There is this irrational joy mingled with relief that taxpayers feel on getting a tax refund, never mind that it was their money in the first place. Yes Bank investors too experienced that emotion last week when the lender revealed that RBI found its bad loan disclosures to be in apple-pie order, never mind that such compliance is basic hygiene and not an achievement to be tom-tommed.
Late Friday, RBI punctured that bubble by asking Yes Bank to issue another stock exchange notice saying that it violated regulations by revealing part of the findings of the central bank audit. Further, the audit is said to have found other “lapses and regulatory breaches” in Yes Bank’s functioning and the selective disclosure was “a deliberate attempt to mislead the public.”
In the last two years, this “divergence” data (the difference between a bank’s and RBI’s assessment of bad loans) has been key to bank stock valuations and much sought after. It is material data. Several banks have revealed this data through press releases, notes to quarterly accounts, in analyst conference calls and so on, as bank analyst Hemindra Hazari points out here.
If that’s the case, why has RBI picked on Yes Bank? The central bank has not upbraided any other lender, at least publicly.
Perhaps the problem is with the other lapses and regulatory breaches that RBI found. Both RBI and the Yes Bank communique are silent about these. If these are material, why haven’t these been disclosed? If they are non-material, does it matter?
In any case, RBI has been the role model of regulatory opaqueness. In the last two years, the central bank’s enforcement department has issued 128 penalties against financial institutions and collected around Rs 147.3 crore, says this report from BloombergQuint.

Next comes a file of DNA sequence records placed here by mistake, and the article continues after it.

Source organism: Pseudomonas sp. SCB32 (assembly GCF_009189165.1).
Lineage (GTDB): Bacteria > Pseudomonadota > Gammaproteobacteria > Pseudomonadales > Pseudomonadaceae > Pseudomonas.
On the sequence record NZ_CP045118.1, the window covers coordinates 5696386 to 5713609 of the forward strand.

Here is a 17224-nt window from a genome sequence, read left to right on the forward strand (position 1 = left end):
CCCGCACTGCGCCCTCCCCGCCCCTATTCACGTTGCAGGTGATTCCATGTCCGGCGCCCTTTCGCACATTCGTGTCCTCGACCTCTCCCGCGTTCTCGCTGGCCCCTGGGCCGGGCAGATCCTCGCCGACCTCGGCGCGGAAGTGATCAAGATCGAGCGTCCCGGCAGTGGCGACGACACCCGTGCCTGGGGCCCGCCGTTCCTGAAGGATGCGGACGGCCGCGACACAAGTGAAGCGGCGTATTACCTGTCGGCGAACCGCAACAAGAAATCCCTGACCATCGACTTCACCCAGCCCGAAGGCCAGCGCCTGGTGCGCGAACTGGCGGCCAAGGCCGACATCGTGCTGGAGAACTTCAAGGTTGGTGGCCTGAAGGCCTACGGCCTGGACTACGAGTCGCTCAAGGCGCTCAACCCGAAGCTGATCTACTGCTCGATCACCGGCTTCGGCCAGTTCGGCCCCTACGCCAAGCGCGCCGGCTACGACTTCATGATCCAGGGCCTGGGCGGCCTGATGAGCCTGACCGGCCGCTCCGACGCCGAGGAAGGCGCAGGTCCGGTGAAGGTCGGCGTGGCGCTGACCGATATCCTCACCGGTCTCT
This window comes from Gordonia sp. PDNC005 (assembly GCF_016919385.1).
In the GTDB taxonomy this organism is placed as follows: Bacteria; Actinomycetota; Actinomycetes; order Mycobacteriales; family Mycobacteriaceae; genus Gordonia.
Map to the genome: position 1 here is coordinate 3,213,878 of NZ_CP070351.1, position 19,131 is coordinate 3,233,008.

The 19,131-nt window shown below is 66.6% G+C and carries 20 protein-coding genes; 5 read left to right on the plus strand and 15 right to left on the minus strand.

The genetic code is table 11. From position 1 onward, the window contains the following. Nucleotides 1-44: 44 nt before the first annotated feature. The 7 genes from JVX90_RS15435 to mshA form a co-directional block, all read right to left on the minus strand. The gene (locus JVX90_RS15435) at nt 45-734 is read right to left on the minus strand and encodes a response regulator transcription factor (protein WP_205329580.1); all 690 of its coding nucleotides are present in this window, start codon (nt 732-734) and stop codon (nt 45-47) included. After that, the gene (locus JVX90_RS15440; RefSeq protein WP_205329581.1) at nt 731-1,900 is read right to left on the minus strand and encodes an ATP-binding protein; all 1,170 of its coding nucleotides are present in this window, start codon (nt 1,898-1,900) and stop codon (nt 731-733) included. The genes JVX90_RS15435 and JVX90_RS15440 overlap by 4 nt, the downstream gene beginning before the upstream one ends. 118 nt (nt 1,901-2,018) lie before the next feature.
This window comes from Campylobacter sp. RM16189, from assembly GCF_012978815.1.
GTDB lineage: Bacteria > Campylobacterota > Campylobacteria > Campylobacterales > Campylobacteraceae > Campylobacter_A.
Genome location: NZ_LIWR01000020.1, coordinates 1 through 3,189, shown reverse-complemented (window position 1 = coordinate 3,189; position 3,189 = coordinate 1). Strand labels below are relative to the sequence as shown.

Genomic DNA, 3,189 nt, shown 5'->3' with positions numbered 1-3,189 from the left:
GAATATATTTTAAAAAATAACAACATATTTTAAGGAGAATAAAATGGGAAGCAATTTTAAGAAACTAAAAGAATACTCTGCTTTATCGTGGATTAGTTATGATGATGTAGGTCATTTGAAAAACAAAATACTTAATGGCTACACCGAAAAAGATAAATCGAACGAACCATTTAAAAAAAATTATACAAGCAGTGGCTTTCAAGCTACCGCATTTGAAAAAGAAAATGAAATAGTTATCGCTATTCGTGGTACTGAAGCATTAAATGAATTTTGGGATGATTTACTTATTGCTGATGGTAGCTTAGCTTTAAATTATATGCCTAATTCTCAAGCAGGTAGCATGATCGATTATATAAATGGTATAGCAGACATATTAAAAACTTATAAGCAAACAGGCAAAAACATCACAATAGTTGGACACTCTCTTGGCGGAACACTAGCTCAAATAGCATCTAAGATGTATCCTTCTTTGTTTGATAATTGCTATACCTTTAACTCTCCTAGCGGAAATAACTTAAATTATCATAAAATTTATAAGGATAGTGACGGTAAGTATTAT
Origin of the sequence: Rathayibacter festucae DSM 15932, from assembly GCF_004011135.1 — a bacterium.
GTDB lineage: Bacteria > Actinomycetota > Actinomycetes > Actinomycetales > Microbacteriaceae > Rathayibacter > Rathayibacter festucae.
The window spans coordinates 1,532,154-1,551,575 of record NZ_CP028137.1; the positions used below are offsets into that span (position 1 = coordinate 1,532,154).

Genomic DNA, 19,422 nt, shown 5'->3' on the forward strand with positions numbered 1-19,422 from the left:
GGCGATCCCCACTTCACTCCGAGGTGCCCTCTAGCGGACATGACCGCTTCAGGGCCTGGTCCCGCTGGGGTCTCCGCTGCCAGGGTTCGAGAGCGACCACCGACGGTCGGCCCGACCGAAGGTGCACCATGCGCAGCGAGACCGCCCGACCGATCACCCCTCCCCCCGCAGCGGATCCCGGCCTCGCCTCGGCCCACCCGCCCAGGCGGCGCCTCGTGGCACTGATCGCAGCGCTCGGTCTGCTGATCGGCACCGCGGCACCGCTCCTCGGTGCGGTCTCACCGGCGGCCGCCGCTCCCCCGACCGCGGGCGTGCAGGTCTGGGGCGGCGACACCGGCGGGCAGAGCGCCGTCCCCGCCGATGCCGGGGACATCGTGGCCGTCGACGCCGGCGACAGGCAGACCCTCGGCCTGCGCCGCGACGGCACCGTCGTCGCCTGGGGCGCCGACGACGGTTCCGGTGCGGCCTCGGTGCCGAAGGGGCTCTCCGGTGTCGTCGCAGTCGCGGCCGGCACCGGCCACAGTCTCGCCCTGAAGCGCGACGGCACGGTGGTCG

The public doesn’t know what these lapses are beyond broad categories such as “fraud classification and reporting” and “know your customer norms.” The puny fines (in relation to the size of bank balance sheets/revenues, profits being mostly non-existent in the past two years) don’t act as much of a deterrent.
The time has come for the central bank to be more transparent. Why can’t its risk assessment report be made public and placed on its web site?
We all know the counter argument: Too much information, especially when it is incorrectly interpreted, can cause a run on banks and spark contagion. But the RBI itself is guilty of charges it has levied on Yes Bank – that of selective disclosure. Rumours can equally be fuelled with too little information. Trying to mask a breach of regulations under a category such as “fraud classification and reporting” can cut both ways.
In this episode, the RBI presumably felt hard pressed to defend Rana Kapoor’s expulsion as CEO by pulling up Yes Bank and making it say that there were other lapses. But in the process – and in the absence of disclosures – it has shot itself in the foot.
More transparency, with better explanations for regulatory actions, is the only way forward.